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Steven Hoelscher, Chair Burdine 437, Mailcode B7100, Austin, TX 78712 • 512-471-7277

Fall 2007

AMS 391 • Spanish Missions

Unique Days Time Location Instructor
30545 TH
1:00 PM-4:00 PM
EPS 1.128

Course Description

The course addresses the long-term development of the mission as an institution from its beginning through the secularization process. The focus will be on the Franciscan missions in northeastern Mexico, Texas and California (1600s through 1800s). We will discuss the Laws of the Indias regarding the mission-pueblos and the enslavement of Native Americans, the concept of "reducción" in light of the policies of Christianization, Catholic rituals and their impact on Native American groups, daily practices, the politics and economics of the use of the Native American labor force, and gender issues related to role assignment and division of space. We will compare the approaches to missionization of the Jesuits and Franciscans, their background and its influence on missionary work and the institution of the mission. We will also look closely at the differences between the Religious Orders and the Clergy in New Spain.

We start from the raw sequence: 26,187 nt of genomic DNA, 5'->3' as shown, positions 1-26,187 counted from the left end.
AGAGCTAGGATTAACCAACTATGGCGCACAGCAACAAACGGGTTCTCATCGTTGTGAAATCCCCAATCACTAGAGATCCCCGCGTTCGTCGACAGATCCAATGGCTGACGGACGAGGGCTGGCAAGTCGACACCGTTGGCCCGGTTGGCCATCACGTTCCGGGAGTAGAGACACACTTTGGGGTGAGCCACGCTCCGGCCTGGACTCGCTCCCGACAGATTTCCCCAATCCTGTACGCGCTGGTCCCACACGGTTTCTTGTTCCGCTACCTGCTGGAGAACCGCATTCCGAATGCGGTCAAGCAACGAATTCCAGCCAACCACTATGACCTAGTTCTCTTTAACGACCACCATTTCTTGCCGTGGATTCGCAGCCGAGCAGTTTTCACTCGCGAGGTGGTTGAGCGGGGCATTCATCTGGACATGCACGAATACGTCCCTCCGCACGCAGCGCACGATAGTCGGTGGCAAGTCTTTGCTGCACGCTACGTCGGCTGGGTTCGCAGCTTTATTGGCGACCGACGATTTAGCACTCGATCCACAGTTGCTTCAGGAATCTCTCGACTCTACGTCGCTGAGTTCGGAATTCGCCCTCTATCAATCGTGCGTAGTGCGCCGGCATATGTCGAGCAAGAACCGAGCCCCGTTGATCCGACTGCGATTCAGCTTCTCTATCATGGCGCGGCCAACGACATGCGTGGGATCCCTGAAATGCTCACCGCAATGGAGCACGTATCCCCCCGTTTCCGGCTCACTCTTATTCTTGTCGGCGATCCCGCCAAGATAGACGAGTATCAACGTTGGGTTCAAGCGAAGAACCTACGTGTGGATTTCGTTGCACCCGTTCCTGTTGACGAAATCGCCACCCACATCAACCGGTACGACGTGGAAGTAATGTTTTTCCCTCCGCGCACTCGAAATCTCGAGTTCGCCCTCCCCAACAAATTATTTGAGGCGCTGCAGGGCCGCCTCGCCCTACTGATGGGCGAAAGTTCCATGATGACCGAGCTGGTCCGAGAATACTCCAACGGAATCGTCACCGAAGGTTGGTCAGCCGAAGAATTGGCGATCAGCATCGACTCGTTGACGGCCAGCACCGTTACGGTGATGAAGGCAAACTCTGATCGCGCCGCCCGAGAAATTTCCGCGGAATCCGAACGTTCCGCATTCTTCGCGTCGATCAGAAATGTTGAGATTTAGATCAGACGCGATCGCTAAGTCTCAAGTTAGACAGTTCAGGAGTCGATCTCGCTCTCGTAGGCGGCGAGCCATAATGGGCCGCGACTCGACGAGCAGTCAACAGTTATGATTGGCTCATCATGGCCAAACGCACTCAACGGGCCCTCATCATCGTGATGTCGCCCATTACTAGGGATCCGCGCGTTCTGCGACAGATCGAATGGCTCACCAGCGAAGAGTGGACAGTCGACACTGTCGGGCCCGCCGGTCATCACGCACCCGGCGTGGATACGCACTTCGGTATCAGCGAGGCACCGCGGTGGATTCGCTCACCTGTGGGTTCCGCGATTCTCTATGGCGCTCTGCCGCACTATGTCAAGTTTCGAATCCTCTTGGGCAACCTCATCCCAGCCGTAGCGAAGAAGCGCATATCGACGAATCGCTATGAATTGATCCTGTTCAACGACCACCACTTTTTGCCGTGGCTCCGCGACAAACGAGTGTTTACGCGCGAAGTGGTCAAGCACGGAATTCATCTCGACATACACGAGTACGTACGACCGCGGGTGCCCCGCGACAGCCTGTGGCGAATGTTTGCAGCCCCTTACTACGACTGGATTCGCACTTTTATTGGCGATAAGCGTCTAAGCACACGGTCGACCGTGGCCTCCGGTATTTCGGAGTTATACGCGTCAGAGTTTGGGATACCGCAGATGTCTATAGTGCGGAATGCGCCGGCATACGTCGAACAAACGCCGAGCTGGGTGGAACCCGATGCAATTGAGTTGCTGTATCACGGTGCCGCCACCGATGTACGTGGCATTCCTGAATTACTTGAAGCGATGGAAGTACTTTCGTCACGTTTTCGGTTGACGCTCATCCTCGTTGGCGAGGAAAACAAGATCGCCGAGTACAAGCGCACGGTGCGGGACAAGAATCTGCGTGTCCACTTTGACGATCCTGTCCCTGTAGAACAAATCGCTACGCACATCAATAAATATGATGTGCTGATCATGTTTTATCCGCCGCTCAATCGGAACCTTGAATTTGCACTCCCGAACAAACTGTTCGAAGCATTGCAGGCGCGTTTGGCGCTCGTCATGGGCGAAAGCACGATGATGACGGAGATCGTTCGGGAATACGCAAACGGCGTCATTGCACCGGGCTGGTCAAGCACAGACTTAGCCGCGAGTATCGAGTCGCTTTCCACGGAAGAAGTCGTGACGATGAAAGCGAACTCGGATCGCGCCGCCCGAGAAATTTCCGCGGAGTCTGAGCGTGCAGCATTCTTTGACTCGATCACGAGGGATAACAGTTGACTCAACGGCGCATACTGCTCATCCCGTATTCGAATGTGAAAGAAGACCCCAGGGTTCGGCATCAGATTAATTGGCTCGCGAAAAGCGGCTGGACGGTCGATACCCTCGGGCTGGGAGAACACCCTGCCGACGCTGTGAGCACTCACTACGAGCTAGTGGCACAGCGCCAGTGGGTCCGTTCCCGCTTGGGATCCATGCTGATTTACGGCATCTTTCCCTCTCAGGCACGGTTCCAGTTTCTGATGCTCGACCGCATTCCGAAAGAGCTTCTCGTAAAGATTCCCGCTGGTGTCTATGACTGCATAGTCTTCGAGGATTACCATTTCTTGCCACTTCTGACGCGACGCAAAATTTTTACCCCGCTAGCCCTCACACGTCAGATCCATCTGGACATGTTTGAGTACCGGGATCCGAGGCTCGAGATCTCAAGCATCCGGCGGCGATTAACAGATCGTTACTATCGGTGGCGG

The main objective of the course is to provide a comprehensive background of the mentality (mentalités) of religious workers. The second objective is to evaluate how the religious and secular practices imposed on Native Americans affected their lives and how they can be inferred from material culture and space arrangements.


- Rules and Precepts of the Jesuit Missions of Northwestern New Spain, Charles W. Polzer S.J. (available at the UT-Coop) - Course Packet - Other readings from ebook on line (information to be given in class).


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